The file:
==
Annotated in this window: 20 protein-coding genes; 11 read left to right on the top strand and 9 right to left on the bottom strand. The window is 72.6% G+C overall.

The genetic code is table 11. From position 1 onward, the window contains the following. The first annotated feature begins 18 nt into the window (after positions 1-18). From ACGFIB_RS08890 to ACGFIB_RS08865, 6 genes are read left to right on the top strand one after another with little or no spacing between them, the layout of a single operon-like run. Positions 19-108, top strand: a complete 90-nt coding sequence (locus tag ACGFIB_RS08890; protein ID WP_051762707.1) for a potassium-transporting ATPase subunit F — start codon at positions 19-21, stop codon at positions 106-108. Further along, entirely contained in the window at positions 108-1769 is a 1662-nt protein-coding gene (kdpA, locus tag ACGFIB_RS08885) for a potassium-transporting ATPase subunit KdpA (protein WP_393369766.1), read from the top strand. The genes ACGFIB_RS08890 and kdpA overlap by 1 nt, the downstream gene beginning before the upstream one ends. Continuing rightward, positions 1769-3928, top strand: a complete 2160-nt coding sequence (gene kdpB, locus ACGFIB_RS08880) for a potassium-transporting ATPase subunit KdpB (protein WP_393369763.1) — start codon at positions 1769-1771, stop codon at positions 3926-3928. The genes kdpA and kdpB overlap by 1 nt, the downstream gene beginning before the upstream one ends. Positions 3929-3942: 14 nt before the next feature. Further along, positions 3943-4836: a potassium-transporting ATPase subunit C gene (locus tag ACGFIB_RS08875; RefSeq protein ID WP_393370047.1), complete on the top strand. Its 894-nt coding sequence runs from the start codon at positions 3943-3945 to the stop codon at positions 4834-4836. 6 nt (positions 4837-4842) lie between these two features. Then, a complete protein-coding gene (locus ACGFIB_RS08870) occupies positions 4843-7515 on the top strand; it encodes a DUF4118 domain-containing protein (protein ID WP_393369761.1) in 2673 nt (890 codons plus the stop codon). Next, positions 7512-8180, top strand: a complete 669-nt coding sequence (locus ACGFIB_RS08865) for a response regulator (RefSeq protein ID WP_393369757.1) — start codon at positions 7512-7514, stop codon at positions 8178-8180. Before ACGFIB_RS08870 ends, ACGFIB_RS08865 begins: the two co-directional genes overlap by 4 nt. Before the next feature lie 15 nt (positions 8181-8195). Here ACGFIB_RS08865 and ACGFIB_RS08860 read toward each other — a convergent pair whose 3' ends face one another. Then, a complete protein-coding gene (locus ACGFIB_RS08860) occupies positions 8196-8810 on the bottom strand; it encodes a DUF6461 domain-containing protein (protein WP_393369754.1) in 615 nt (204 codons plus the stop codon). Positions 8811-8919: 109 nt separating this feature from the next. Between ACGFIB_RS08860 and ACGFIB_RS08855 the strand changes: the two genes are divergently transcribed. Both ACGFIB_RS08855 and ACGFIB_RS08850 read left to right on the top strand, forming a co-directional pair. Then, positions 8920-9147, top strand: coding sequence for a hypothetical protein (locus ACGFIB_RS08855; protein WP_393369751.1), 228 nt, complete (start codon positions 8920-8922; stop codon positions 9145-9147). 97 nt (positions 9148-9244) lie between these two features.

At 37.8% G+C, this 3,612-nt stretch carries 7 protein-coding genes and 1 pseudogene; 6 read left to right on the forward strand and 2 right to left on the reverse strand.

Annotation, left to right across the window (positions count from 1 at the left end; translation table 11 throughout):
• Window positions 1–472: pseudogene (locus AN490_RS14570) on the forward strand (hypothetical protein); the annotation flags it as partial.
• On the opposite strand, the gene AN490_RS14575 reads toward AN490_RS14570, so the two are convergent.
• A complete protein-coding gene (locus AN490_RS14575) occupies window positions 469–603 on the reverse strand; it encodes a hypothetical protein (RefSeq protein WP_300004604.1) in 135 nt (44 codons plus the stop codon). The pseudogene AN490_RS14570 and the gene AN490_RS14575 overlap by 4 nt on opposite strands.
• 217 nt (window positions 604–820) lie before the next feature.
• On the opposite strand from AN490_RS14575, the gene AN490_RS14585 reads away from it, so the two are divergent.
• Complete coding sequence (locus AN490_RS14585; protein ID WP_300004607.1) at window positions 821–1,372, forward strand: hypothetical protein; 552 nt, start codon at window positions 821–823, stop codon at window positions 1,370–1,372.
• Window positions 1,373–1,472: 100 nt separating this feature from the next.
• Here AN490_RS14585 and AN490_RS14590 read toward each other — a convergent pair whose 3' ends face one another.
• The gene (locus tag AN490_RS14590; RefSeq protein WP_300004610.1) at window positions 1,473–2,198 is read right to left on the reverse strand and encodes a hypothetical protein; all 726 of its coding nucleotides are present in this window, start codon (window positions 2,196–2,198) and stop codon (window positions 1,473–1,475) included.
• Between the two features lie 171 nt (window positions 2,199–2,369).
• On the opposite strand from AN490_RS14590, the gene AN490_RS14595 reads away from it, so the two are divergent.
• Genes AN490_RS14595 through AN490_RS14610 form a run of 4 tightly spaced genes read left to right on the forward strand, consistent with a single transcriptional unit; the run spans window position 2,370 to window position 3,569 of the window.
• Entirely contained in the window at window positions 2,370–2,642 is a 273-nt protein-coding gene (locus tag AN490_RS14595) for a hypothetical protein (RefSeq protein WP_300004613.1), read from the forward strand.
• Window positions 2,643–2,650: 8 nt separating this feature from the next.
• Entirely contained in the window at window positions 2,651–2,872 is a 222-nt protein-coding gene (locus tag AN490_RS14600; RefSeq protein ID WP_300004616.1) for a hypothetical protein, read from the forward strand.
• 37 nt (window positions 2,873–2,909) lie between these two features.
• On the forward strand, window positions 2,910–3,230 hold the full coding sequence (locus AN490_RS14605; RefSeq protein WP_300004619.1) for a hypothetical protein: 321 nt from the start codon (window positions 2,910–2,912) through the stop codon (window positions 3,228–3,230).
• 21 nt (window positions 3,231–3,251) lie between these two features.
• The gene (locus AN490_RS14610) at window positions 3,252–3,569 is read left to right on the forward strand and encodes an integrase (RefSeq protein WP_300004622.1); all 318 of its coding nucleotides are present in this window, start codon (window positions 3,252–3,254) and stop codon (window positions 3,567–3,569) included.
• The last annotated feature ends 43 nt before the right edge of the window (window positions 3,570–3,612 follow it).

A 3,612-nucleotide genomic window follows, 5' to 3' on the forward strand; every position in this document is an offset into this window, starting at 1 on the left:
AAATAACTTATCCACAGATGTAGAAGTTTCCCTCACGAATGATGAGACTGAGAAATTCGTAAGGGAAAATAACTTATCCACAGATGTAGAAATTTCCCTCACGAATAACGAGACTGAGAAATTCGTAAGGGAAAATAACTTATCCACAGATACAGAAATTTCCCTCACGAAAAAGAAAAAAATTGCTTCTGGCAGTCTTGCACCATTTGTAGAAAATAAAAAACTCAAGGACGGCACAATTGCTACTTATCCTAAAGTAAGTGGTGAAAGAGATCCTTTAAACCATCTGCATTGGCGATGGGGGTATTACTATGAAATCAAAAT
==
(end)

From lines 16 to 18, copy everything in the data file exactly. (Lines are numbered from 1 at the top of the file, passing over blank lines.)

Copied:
• Genes AN490_RS14595 through AN490_RS14610 form a run of 4 tightly spaced genes read left to right on the forward strand, consistent with a single transcriptional unit; the run spans window position 2,370 to window position 3,569 of the window.
• Entirely contained in the window at window positions 2,370–2,642 is a 273-nt protein-coding gene (locus tag AN490_RS14595) for a hypothetical protein (RefSeq protein WP_300004613.1), read from the forward strand.
• Window positions 2,643–2,650: 8 nt separating this feature from the next.